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Hurricane Sandy Response and Recovery


bevcorwin Kathy Gilbeaux mdmcdonald

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Red Cross: How We Spent Sandy Money Is a Trade Secret


(Paul J. Richards/AFP/Getty Images)

The charity is fighting our public records request for information on how it raised and spent money after the superstorm. - by Justin Elliott - June 26, 2014

Just how badly does the American Red Cross want to keep secret how it raised and spent over $300 million after Hurricane Sandy?

The charity has hired a fancy law firm to fight a public request we filed with New York state, arguing that information about its Sandy activities is a "trade secret."

The Red Cross' "trade secret" argument has persuaded the state to redact some material, though it's not clear yet how much since the documents haven't yet been released.


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NCFPD Webinar - Community Resilience and Impacts of Interdependent Infrastructure Disruptions as Experienced from Hurricane Sandy
 - Friday, April 4, 2014

Under the dynamic conditions of rapid climate change and broader global changes, resilience and sustainability are not being achieved through traditional emergency management and humanitarian approaches alone. While community-based resilience networks are now beginning to emerge in a race to stabilize New York City's coastal communities significantly impacted by Superstorm Sandy in 2012, many impacted neighborhoods are still trending toward greater vulnerability plaguing recovery and preparedness for the next wave of potentially larger storms.

10amCT / 11amET (One hour long)

Presented By: 
Michael D. McDonald, Dr.P.H.
Chairman, Global Resilience Inititatives
Executive Director, Health Initiatives Foundation, Inc.

Facilitated By:
John T. Hoffman, Col., USA, Ret.
Senior Research Fellow, National Center for Food Protection and Defense


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The Hard Math of Flood Insurance in a Warming World


A man walks through flooded streets in Hoboken, New Jersey, after Superstorm Sandy | Emile Wamsteker/Bloomberg via Getty Images

As subsidized rates of federal flood insurance rise, property owners along the coasts get angry. But we need insurance that reflects the risks of a changing planet - by Bryan Walsh - October 1, 2013

Thousands of homeowners in flood-prone parts of the country are going to be in for a rude awakening.  On Oct. 1, new changes to the National Flood Insurance Program (NFIP), which offers government-subsidized policies for households and businesses threatened by floods, mean that businesses in flood zones and homes that have been severely or repeatedly flooded will start going up 25% a year until rates reach levels that would reflect the actual risk from flooding. (Higher rates for second or vacation homes went into effect at the start of 2013.) That means that property owners in flood-prone areas who might have once been paying around $500 a year—rates that were well below what the market would charge, given the threat from flooding—will go up by thousands of dollars over the next decade.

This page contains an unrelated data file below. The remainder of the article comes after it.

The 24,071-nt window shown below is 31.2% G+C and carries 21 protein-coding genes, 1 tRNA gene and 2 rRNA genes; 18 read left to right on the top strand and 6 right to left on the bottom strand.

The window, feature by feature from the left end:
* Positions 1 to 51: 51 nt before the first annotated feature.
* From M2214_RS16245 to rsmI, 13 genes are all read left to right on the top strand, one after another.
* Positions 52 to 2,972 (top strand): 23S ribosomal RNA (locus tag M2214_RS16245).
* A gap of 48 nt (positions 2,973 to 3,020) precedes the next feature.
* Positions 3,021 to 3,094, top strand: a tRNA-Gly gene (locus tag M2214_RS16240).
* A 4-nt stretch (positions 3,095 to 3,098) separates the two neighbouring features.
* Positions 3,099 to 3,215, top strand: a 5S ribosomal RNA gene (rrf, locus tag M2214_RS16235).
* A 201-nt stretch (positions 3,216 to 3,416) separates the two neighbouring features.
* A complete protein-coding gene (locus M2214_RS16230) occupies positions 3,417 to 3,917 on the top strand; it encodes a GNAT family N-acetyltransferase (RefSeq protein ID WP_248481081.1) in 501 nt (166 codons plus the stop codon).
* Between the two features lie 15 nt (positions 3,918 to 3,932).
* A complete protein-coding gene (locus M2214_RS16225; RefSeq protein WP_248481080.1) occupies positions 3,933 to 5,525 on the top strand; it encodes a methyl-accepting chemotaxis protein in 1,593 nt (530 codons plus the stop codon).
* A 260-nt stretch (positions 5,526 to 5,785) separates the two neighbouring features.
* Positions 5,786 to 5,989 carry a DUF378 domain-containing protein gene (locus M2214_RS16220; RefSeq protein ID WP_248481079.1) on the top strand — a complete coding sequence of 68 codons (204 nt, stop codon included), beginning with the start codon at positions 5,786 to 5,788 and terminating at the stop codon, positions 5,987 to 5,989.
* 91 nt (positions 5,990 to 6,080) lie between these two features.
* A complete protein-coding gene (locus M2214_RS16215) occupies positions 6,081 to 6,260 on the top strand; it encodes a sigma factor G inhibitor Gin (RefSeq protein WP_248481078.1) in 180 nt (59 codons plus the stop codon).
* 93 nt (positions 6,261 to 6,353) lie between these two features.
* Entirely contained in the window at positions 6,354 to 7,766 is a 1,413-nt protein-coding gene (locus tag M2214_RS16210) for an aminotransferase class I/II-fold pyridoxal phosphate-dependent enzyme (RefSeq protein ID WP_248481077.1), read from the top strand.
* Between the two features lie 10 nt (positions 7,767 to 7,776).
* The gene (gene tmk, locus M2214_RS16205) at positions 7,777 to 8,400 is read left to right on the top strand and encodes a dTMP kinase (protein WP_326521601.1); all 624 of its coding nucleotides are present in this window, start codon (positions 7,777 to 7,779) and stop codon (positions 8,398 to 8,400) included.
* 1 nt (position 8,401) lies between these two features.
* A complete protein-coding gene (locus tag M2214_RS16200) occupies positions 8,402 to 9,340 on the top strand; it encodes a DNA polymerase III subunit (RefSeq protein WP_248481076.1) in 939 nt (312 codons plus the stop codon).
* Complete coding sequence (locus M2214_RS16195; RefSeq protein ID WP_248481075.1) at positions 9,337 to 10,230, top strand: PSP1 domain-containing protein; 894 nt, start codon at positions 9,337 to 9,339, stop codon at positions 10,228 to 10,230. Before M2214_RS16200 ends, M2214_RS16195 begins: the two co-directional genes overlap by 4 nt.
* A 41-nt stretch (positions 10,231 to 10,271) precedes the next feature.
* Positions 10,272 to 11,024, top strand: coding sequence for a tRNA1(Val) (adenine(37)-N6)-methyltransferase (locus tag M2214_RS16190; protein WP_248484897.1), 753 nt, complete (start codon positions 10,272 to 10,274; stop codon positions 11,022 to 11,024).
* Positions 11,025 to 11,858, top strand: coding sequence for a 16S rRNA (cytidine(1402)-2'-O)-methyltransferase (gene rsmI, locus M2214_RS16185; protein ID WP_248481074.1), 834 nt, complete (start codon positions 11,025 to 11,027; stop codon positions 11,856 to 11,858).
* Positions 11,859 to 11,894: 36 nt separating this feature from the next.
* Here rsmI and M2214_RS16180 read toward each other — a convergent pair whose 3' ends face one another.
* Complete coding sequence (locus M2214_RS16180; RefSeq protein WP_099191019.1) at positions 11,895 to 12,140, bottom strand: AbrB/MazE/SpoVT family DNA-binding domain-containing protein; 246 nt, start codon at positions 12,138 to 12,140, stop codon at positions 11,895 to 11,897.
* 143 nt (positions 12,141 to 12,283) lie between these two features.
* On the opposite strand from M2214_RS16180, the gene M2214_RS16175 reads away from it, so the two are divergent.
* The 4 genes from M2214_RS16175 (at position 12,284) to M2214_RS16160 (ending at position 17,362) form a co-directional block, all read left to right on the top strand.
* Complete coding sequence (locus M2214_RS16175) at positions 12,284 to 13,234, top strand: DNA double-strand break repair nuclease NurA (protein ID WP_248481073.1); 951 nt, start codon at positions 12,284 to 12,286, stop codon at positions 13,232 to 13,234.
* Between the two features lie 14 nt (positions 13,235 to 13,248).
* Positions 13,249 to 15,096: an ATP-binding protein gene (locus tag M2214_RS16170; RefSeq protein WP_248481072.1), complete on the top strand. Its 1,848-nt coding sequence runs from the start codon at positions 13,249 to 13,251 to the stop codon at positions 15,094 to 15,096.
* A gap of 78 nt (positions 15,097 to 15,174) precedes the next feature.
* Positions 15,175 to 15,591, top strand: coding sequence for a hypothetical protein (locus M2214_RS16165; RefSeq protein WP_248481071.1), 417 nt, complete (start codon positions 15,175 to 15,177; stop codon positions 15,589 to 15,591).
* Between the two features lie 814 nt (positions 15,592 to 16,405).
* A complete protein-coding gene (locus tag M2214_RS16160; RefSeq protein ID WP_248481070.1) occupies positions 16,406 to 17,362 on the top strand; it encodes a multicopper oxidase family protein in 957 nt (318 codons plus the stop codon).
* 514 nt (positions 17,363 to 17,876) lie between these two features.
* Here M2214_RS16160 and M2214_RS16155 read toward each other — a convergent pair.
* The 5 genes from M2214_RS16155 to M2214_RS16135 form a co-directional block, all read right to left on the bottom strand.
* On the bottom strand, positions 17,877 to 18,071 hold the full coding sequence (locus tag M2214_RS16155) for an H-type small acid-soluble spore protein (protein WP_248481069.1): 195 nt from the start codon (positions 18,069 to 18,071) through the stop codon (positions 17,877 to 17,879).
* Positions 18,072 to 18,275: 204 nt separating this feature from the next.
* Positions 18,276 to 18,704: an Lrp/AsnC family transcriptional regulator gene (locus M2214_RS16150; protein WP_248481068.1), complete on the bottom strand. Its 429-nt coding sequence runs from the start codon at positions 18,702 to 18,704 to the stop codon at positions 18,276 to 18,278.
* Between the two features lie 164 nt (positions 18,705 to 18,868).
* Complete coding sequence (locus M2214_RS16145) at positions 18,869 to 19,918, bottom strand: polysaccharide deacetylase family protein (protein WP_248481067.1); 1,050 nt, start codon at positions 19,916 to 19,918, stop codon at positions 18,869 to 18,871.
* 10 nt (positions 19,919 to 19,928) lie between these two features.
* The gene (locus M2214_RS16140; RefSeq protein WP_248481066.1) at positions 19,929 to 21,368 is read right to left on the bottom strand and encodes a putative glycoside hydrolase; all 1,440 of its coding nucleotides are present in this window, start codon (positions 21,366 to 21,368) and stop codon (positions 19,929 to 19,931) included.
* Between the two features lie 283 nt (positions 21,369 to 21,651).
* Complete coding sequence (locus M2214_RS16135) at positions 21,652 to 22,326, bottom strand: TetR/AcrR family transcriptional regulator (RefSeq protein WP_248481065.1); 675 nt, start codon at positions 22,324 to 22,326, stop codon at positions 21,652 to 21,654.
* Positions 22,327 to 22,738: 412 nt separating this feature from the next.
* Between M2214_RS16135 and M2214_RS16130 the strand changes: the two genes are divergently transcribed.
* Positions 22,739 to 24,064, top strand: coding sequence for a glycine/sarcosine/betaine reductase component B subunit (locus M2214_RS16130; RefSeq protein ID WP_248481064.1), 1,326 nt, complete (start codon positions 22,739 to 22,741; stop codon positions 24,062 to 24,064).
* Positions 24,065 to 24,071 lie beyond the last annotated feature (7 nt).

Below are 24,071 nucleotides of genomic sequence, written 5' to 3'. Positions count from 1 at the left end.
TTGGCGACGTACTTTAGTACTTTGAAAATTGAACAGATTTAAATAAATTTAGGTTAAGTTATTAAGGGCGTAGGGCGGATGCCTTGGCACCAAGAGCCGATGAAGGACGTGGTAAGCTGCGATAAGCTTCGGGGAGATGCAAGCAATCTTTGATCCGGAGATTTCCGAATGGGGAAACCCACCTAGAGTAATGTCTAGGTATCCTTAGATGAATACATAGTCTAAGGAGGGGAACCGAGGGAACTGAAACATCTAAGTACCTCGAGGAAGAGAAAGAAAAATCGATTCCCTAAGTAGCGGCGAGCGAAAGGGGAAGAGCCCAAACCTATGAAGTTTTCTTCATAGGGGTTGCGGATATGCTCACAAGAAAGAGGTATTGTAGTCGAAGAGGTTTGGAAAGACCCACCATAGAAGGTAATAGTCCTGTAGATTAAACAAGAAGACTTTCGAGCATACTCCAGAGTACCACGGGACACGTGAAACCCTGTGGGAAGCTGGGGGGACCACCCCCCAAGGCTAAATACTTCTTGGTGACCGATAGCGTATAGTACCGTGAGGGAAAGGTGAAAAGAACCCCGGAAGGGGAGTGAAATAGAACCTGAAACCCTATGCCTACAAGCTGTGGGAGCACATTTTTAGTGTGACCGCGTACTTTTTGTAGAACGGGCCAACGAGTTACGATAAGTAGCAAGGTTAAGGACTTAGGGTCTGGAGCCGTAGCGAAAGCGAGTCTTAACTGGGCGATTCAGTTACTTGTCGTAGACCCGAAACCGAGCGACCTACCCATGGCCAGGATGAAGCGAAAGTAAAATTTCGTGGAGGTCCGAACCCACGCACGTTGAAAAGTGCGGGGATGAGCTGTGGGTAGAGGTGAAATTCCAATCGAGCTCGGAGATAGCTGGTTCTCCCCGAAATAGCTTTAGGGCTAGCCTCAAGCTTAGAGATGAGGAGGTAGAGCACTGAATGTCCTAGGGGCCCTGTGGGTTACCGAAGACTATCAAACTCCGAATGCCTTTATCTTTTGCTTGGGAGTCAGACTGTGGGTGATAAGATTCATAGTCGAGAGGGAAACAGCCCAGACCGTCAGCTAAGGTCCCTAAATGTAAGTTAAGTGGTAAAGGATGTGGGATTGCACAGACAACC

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AP-NORC poll: Friends, kin key to Sandy survival

Jun. 24 2:20 PM EDT

NEW YORK (AP) — A silver lining frames the cloud of destruction left by Superstorm Sandy. In their hour of greatest need, families and communities — not the government — were the most helpful sources of assistance and support.


New York Subway System Takes Hit From Sandy - October 30th, 2012 - Alyssa Newcomb

Superstorm Sandy flooded parts of the New York City subway system, rail yards and bus depots, creating what officials are calling the biggest disaster of its 108 years in existence.

“The New York City subway system…has never faced a disaster as devastating as what we experienced last night,” MTA Chairman Joe Lhota said in a statement.  ”Hurricane Sandy wreaked havoc on our entire transportation system, in every borough and county of the region.”


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